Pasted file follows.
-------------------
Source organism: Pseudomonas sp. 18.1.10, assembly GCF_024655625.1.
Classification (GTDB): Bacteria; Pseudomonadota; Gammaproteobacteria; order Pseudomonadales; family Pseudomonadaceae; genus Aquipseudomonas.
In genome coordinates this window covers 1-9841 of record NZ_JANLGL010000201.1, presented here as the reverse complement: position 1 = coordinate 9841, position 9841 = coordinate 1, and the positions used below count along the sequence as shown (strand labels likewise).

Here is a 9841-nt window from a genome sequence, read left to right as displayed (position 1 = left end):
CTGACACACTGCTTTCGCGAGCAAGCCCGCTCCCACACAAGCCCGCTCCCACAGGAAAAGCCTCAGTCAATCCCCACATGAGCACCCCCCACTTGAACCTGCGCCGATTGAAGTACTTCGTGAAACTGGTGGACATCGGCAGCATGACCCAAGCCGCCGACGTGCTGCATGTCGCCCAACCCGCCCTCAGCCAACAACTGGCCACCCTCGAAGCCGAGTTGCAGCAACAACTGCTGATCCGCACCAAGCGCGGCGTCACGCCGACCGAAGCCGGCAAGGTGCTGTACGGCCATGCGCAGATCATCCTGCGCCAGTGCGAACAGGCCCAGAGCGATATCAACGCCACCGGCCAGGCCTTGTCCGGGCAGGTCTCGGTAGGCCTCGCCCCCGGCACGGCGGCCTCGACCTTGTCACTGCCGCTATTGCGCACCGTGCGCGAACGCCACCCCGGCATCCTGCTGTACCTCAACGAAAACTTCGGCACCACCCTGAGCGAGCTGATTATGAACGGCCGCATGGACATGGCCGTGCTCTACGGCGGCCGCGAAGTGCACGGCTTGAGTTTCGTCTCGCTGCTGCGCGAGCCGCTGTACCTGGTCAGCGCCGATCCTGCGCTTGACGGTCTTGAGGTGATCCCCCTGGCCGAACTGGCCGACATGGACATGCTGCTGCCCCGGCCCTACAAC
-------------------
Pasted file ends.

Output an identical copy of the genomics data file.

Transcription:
Source organism: Pseudomonas sp. 18.1.10, assembly GCF_024655625.1.
Classification (GTDB): Bacteria; Pseudomonadota; Gammaproteobacteria; order Pseudomonadales; family Pseudomonadaceae; genus Aquipseudomonas.
In genome coordinates this window covers 1-9841 of record NZ_JANLGL010000201.1, presented here as the reverse complement: position 1 = coordinate 9841, position 9841 = coordinate 1, and the positions used below count along the sequence as shown (strand labels likewise).

Here is a 9841-nt window from a genome sequence, read left to right as displayed (position 1 = left end):
CTGACACACTGCTTTCGCGAGCAAGCCCGCTCCCACACAAGCCCGCTCCCACAGGAAAAGCCTCAGTCAATCCCCACATGAGCACCCCCCACTTGAACCTGCGCCGATTGAAGTACTTCGTGAAACTGGTGGACATCGGCAGCATGACCCAAGCCGCCGACGTGCTGCATGTCGCCCAACCCGCCCTCAGCCAACAACTGGCCACCCTCGAAGCCGAGTTGCAGCAACAACTGCTGATCCGCACCAAGCGCGGCGTCACGCCGACCGAAGCCGGCAAGGTGCTGTACGGCCATGCGCAGATCATCCTGCGCCAGTGCGAACAGGCCCAGAGCGATATCAACGCCACCGGCCAGGCCTTGTCCGGGCAGGTCTCGGTAGGCCTCGCCCCCGGCACGGCGGCCTCGACCTTGTCACTGCCGCTATTGCGCACCGTGCGCGAACGCCACCCCGGCATCCTGCTGTACCTCAACGAAAACTTCGGCACCACCCTGAGCGAGCTGATTATGAACGGCCGCATGGACATGGCCGTGCTCTACGGCGGCCGCGAAGTGCACGGCTTGAGTTTCGTCTCGCTGCTGCGCGAGCCGCTGTACCTGGTCAGCGCCGATCCTGCGCTTGACGGTCTTGAGGTGATCCCCCTGGCCGAACTGGCCGACATGGACATGCTGCTGCCCCGGCCCTACAAC